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Cavernous Malformations / Cavernous Hemangioma
What is cavernous malformation?
Cavernous hemangioma or cavernous malformations are an abnormal build up of blood vessels within internal organs or the skin. These malformations arise from very small vessels that separate the arterial system from the venous system. Cavernous hemangiomas are well-defined and clearly visible lesions that can reach a significant size. These malformations account for about 8% to 15% of all the intracranial and spinal vascular malformations. They can cause hemorrhage; and, sometimes can be life threatening if they arise in a critical area of an internal organ.
Causes of cavernous malformations:
The causes of cavernous malformations are not yet fully known. Some researchers and studies have shown the importance of estrogen signaling in the rapid growth of hemangiomas.
About one third of hemangiomas are present at the time of birth. The other two thirds arise in the initial months life.
They can be in the upper layers of skin, deep within the skin, or mixture of both. They can also grow within internal organs.
Symptoms of cavernous malformations:
The symptoms and appearance of cavernous malformations usually depend on their location. If they are on the surface of skin, they appear as a ripe strawberry. That’s why they are also known as strawberry nevus. If these malformations are under the skin, they appear as a bluish swelling. If they grow in an internal organ (such as the liver, larynx, or brain) the symptoms will be related to those that would occur when that organ fails to properly function.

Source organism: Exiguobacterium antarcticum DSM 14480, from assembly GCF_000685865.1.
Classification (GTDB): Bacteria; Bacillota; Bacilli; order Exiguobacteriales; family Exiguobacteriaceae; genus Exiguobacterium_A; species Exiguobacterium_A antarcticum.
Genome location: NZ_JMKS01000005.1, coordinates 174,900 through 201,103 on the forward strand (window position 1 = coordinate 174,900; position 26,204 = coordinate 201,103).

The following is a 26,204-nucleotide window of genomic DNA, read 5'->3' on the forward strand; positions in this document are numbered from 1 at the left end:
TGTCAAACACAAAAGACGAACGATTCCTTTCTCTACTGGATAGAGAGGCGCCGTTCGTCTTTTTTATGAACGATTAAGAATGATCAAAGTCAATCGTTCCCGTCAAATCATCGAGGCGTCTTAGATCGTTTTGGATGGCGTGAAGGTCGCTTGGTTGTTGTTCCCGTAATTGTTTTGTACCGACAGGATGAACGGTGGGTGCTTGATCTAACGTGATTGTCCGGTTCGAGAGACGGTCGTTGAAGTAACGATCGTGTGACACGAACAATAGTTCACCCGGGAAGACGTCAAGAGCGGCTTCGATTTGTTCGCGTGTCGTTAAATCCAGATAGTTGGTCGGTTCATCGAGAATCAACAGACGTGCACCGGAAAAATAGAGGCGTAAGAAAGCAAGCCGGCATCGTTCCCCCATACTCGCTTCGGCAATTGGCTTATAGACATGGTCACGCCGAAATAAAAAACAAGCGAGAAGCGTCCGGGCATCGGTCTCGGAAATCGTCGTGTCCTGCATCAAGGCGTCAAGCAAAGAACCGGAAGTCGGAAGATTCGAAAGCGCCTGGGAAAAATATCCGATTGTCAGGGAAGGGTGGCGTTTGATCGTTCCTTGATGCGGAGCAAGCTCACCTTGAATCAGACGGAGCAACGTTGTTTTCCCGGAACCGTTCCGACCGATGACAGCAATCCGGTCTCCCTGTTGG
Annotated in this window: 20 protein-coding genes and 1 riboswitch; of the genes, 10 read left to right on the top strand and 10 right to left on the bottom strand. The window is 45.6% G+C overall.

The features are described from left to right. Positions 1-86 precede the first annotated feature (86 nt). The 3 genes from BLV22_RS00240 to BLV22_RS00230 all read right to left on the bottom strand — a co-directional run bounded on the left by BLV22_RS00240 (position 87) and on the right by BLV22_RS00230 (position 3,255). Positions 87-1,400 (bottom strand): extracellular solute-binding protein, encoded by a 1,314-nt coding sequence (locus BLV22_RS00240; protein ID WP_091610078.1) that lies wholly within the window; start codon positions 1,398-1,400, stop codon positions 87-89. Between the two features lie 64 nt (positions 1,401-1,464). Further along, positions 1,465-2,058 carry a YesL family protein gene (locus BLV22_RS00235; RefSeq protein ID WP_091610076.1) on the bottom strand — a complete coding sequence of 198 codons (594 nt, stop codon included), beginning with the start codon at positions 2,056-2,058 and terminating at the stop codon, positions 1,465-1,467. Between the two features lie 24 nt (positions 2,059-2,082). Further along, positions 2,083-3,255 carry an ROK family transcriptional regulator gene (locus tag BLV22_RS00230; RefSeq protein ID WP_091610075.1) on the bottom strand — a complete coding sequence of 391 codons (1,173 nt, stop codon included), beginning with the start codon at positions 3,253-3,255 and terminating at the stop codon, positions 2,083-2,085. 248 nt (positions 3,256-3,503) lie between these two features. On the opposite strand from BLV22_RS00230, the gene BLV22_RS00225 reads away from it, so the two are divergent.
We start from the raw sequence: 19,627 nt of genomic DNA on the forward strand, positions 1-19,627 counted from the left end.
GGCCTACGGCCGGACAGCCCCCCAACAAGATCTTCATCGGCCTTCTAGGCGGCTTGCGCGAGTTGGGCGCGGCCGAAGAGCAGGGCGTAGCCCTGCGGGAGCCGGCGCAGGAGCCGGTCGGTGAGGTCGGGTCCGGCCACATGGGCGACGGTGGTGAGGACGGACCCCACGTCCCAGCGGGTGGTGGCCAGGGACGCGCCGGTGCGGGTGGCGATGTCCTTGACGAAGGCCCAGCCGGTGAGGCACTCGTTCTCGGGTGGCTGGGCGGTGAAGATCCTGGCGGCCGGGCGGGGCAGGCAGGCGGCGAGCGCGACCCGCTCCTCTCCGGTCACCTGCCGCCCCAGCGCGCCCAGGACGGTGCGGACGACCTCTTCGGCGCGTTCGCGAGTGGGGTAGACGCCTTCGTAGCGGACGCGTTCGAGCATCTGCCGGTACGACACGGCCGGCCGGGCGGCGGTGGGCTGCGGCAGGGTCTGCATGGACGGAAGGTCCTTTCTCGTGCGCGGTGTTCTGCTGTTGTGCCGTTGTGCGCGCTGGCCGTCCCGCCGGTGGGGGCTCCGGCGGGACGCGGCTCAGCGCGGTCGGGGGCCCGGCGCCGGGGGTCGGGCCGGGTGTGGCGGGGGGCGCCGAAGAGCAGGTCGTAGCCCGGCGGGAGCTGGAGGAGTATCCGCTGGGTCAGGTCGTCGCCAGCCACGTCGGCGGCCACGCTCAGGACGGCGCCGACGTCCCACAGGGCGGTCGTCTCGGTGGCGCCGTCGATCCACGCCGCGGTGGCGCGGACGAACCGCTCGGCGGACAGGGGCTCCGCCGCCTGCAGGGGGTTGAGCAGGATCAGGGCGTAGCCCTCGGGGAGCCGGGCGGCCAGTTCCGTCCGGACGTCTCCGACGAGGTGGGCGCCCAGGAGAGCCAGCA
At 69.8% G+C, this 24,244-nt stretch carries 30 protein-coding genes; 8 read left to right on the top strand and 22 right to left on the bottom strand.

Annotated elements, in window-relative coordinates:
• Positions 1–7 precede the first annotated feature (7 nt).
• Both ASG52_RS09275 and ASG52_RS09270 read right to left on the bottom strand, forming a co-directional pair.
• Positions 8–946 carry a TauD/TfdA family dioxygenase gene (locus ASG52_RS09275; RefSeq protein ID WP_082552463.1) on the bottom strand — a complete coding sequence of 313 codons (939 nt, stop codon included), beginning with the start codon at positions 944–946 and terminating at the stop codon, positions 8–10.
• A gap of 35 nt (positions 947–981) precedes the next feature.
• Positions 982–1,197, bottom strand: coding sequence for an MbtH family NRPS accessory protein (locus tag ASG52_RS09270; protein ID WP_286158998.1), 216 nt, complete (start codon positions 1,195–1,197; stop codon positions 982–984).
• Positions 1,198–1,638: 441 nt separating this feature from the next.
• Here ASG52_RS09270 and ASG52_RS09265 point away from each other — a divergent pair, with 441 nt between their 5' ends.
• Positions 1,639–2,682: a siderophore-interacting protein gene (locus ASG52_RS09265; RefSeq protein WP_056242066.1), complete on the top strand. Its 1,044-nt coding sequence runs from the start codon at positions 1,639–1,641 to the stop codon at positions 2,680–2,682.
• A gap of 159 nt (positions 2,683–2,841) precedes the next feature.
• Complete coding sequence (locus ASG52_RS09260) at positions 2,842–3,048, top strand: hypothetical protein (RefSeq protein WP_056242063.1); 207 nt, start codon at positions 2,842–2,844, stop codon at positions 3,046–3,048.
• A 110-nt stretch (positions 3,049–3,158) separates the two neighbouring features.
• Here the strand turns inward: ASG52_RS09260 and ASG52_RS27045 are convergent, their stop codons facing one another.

Diagnosis of cavernous malformations:
Usually cavernous malformations in the skin are diagnosed by via physical examination because they are clearly visible.
In case of deep or complicated lesions, computerized tomography (CT) scans or magnetic resonance imaging (MRI) scans might be used.
CT and MRI scans may also be used to diagnose the cavernous malformations if they occur within internal organs.
Any (or a combination) of the following options may be used to treat a cavernous hemangioma. The type of treatment will depend on its location, size and its affect on a patient’s quality of life.
- No Surgery: If the lesion is in a difficult area or small in size, a doctor may choose to leave the malformation alone. The same is true if the risk/benefit ratio does not favor treatment. In most cases, a doctor will then keep observing the malformation with a series of periodic CT or MRI scans.
- Surgical Removal: If a cavernous hemangioma is large and easily accessible, a doctor may choose to remove it surgically. Once a cavernous hemangioma is removed, the lesion is cured completely.
Difficulties arise when there are multiple hemangiomas or if they occur deep inside an internal organ. Cavernous hemangiomas present significant difficulties for surgeons when they are within the brain.
- Radiation Therapy: Radiation therapy has not yet proven to be effective for the treatment of cavernous hemangiomas. However, some physicians do use focus beam radiation (such as gamma knife) even though the long-term results of radiation therapy have not been shown.